White Oleander: Murder, Maternal Manipulation and Maturity

Murder. Neglect. Loss. Starvation. These are only some of the horrors foster child Astrid Magnussen faces in Janet Fitch’s novel White Oleander, a literary reality check about how cruel our world can be to the “unwanted,” and what it truly means to be a mother. Though the book was published more than ten years ago (it was an Oprah’s Book Club selection), its appeal is timeless.

The book opens up in Astrid and her mother Ingrid’s California home. We learn right away that Ingrid is a poet, and nothing matters to her except for the art of crafting words. Ingrid is not one for enjoyment and pleasure, rarely eats and deliberately avoids the world around her, unless it can provide inspiration for her writing.

Ingrid’s disinterest translates to her relationship with her daughter. She never had a heart-to-heart discussion with Astrid, finding out about the details of her daughter’s life. She never encouraged Astrid to do well in school, or attended her class Christmas plays. However, she has a dangerously possessive relationship with her daughter, telling a young Astrid, “I am your home.” Ingrid seems to expect Astrid to become a carbon copy of herself, hardened personality and all.

Ingrid’s relationship with her daughter is not her only dangerous characteristic—she’s a murderer. Once Ingrid finds out that Barry, the man that she had fallen for—and even accepted into her closed-off world—was seeing other women, she poisons him. She accomplishes this by spreading a concoction she created from oleander sap and DMSO (an arthritis drug) around his home that permeates through his skin and brings about his death. Ingrid becomes the primary suspect of this murder and is sentenced to life in prison.

Thus begins Astrid’s journey into several foster homes, each with their own lessons and challenges. This is the longest and most heart-wrenching section of the book, as we watch Astrid face hardships that most children her age don’t even dream about in their nightmares. In one home, her foster mother fires a gun at her, in another, she is savagely bitten by dogs and in another, she is starved and reduced to eating out of the trash. In the one home where she actually feels loved, her foster mother commits suicide.

Through all of this, Astrid still has her mother on her mind. In the first couple of foster homes, she misses her mother and wants nothing more than to be with her. The two write to each other constantly, and Astrid revels in the mere scent of her mother’s letters.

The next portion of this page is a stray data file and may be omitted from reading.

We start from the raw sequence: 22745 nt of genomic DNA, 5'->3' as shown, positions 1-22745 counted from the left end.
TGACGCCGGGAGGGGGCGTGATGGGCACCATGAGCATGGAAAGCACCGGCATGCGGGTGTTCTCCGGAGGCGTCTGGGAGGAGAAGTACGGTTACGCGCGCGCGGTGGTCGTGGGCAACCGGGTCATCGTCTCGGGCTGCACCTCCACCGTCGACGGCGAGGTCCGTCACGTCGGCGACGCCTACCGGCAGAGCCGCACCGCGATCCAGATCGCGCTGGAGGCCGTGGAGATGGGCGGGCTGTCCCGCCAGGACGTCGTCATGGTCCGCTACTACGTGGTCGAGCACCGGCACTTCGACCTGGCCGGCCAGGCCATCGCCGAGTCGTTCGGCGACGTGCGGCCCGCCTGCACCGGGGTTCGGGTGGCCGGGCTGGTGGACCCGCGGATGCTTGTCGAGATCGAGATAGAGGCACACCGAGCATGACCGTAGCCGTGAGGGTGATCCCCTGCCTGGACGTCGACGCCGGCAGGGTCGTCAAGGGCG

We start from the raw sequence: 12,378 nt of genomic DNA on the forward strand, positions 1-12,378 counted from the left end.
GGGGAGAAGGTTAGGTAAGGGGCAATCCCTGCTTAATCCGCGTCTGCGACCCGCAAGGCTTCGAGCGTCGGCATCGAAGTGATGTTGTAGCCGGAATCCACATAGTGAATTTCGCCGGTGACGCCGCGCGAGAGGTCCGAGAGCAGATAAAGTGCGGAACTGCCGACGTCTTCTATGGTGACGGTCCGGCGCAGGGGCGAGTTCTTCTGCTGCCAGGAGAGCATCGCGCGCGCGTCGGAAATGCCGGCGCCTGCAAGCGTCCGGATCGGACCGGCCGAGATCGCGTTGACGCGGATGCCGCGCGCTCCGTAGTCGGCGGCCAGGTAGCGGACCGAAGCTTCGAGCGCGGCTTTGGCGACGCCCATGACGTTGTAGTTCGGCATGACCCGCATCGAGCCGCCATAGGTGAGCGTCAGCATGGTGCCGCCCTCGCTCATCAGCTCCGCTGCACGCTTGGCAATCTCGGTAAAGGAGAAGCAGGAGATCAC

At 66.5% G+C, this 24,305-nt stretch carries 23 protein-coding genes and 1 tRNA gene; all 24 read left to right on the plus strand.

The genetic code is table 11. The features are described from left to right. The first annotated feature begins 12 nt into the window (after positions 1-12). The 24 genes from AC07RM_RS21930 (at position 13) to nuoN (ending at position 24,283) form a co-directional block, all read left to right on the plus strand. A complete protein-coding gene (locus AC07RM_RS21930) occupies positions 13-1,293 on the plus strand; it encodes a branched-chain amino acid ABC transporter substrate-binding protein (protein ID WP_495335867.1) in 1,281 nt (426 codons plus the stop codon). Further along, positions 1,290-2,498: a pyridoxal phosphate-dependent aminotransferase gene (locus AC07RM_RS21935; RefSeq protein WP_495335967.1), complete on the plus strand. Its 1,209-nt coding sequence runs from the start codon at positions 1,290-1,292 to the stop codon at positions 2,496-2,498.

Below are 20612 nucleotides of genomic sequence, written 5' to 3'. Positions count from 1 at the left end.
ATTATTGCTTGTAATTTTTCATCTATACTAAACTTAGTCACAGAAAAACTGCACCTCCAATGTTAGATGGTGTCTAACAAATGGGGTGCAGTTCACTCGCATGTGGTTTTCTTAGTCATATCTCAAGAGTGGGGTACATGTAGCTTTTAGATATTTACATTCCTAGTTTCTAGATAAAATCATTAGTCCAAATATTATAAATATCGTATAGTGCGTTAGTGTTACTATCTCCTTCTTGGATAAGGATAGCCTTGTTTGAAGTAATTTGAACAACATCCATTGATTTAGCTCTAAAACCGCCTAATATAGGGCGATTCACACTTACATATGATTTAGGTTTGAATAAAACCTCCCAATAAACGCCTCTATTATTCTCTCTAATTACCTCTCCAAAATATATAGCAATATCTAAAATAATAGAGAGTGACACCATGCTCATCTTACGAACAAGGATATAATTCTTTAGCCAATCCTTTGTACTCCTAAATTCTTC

As Astrid matures, developing her own opinions, a new-found sexual desire, and long-term life goals, she attempts to cut off her relationship with her mother. She ignores her mother’s letters, develops her own taste in fashion that her mother would disapprove of and befriends people that her mother wouldn’t offer a second glance. In Ingrid’s letters, she insists that Astrid cannot be mentally and emotionally separate from her, no matter how hard she tries. Astrid repeatedly—and quite tactfully—proves her mother wrong throughout the novel.

Janet Fitch does something clever in White Oleander, combining a traditional coming of age story with a commentary on the heartless, insensitive society we live in. Astrid was just another number in the foster care system, something dispensable—“18 and out.” Fitch shows us that in our society focused on “becoming somebody,” there is no room for those who are victims of their own upbringings. White Oleander was published 11 years ago, but these issues remain relevant in today’s society.

The book also leads us to question the role of a mother. Is Ingrid Magnussen really a mother? She may be possessive of her daughter, but does she truly love Astrid, understand her, and want her to be successful? Or, are her motives as a mother only self-serving?

Because the content is so riveting and emotional, readers are often compelled to insert themselves into the story, willing to be a mother figure for the displaced Astrid. Astrid leaves us emotionally drained, hoping to save her, but resolved that she is indeed strong enough to take care of herself.

Although White Oleander is a fictional work, Janet Fitch’s take on real-life challenges and her unforgettable characters remains on readers’ minds long after they turn the last page.

White Oleander
Janet Fitch
Little, Brown and Company 1999
390 pp

White Oleander was released as a feature film in 2002, with Michelle Pfeiffer as Ingrid, and Alison Lohman as Astrid. Others in the film included Renée Zellweger and Robin Wright.